Interview with Sietse Bakker, programme director

"If you have Amsterdam in your heart, it is forever."

With a thousand days left until Amsterdam's 750th anniversary, we speak to Sietse Bakker (38), programme director of Amsterdam 750.

With a thousand days left until Amsterdam’s 750th anniversary, we speak to Sietse Bakker (38), programme director of Amsterdam 750 for the municipality of Amsterdam, which “creates, connects and coordinates” the anniversary year.

Amsterdam will celebrate the city’s 750th anniversary in 2024 and 2025.

Amsterdam’s ‘official’ history begins on 27 October 1275, when Amsterdam received the Tolprivilege, the oldest document mentioning the city and its inhabitants. With a thousand days left until Amsterdam’s 750th anniversary, we speak to Sietse Bakker (38), programme director of Amsterdam 750.

Bakker grew up in Amsterdam’s neighbourhood of Osdorp and made a career in the Eurovision Song Contest, first internationally and later as Executive Producer of the 2021 edition in Rotterdam. And now he is eager to make his own city proud.

You are the director of Amsterdam’s 750th-anniversary celebrations. Who do you collaborate with?

“I was welcomed by a fantastic team of people, some of whom have been working on ‘750’ for months or even a few years, from the programme office and other organisational departments. Together with the programme manager, I report to the municipal secretary and the mayor. And I get to work with numerous parties in the city.”

You worked for the Eurovision Song Contest for a long time. How does that relate to Amsterdam 750?

“Above all, there are lots of differences. But what they have in common is that you try to create something where everyone feels welcome, to connect people and let them build something beautiful together that contributes to a common identity.”

What will be the highlights of the celebration?

“Amsterdam 750 is all about thinking and dreaming about the city of tomorrow and how we can make it together. We will look back and explore new stories from the city’s history. But above all, we are looking ahead.”

“We will celebrate the 50th anniversary of SAIL, Kwaku and the Marathon, three events that were born in the anniversary year of Amsterdam 700. And a lot is in the works! From museums, theatres and artists’ collectives to neighbourhood associations, schools and businesses. Amsterdam 750 is already being worked on endlessly.”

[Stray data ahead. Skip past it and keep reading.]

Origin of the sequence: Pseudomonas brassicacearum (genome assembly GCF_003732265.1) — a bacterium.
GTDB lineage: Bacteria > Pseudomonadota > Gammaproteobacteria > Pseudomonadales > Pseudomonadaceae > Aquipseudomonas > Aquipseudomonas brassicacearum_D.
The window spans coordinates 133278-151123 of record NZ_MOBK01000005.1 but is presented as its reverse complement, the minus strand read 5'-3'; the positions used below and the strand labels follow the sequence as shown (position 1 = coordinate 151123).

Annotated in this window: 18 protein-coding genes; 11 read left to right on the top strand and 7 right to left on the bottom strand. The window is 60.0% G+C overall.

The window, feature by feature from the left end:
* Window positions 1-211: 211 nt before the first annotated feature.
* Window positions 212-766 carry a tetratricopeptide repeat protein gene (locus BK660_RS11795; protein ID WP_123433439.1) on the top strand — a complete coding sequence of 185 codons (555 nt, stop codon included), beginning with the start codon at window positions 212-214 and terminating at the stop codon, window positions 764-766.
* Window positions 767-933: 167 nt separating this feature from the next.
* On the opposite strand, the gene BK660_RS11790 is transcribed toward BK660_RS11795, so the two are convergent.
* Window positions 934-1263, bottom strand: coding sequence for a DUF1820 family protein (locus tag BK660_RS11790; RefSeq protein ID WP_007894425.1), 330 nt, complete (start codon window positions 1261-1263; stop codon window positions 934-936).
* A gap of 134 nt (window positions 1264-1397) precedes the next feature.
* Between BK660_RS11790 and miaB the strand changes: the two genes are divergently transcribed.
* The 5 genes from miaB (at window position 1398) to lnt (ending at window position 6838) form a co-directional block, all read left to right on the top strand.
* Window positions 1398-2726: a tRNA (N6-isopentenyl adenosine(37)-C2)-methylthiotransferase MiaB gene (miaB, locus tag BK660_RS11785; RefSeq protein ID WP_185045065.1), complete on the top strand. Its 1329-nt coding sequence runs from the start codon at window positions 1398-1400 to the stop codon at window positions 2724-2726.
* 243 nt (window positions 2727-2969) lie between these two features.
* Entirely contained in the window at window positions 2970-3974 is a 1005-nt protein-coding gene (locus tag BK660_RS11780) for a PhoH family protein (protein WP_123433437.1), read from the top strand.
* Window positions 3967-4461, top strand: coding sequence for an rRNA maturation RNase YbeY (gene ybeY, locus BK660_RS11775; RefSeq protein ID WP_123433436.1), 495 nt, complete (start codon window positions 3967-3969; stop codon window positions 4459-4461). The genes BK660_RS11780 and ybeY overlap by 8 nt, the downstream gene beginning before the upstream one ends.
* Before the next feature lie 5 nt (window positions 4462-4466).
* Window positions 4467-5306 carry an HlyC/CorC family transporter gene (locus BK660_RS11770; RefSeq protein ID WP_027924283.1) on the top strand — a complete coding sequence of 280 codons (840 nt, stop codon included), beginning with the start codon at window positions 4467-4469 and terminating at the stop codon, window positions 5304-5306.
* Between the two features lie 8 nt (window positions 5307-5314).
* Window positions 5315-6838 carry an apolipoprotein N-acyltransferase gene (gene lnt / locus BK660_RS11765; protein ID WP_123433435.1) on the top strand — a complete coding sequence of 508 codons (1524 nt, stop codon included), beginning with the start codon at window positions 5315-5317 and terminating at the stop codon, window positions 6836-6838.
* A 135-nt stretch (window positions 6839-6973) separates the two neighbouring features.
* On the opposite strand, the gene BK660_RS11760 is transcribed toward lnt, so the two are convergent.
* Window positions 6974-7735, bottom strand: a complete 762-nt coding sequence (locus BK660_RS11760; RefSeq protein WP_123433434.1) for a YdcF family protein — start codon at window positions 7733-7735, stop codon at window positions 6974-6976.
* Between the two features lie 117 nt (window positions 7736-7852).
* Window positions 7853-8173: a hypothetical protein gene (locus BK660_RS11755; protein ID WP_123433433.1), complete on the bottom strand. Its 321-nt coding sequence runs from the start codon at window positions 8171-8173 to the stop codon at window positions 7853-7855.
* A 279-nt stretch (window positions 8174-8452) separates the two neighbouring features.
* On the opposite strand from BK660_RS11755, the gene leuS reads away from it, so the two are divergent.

Who is the target group?

“It’s the most challenging target group: everyone. The anniversary year is for all Amsterdam residents and everyone who cares about the city. For example, people from the region come here to work every day. We are also proud of Amsterdam as the capital, so the anniversary year will also have a national angle.

As far as we are concerned, there will be something to do every day that year. And when I look at what is already in preparation in all sorts of places, I have absolutely no worries about that.”

I still remember the city’s 700th anniversary in 1975. I was in primary school then, and it deepened my love for the city. Does that play a role now?

“I think few Amsterdammers need to be taught love for the city. We may be known as critical, but we are proud of it! If you have Amsterdam in your heart, it is forever.”

Will the celebration have a political message?

“Amsterdam 750 is for everyone. And everywhere I go, I say: we take our role as a municipality, but it’s not our anniversary. It’s the city’s party. And at the heart of that is not a political message, but a message of pride and connection, which everyone can interpret in their own way. A great example is the Amsterdam 750 Foundation, which contributes financially to neighbourhoods and district initiatives around the jubilee year.”

Does it add something lasting to the city?

“We definitely want to leave something behind. That could be something tangible or something non-tangible. That will become clear between now and the start of the jubilee year.”

Where are you from?

“I am a born and bred Amsterdammer. I grew up in Osdorp, in the Dijkgraafplein neighbourhood. I fell asleep as a child to the sound of the bell of tram line 1, later tram 17. I went to Calandlyceum in Nieuw-West, studied at the UvA at Oudemanhuispoort and INHOLLAND in Diemen. I lived in Estonia for two years and rediscovered my love for Amsterdam on my return. Now I live with my family in Landsmeer, near Amsterdam North.”

How do you find the city’s atmosphere?

“To sum up Amsterdam in one atmosphere? Impossible! You often only have to move a few streets to experience a different ambience. But of course, I also see that Amsterdammers are worried about things like inflation, climate change, affordable housing and the war in Ukraine. And you come across those concerns everywhere.”

What is your favourite place in the city?

“Can I pick two? The first is atop the A’DAM Tower. The city is at your feet there, and you can see far beyond the city limits in good weather.

The other place is Amsterdamse Bos. I loved coming there as a child and have been told that my great-grandfather still planted trees there. Although it was laid out by humans, the older generation often still calls it the ‘Forest Plan’ – it now feels like a real forest, where nature regularly takes over. It makes me realise that our choices now determine how we pass on Amsterdam.”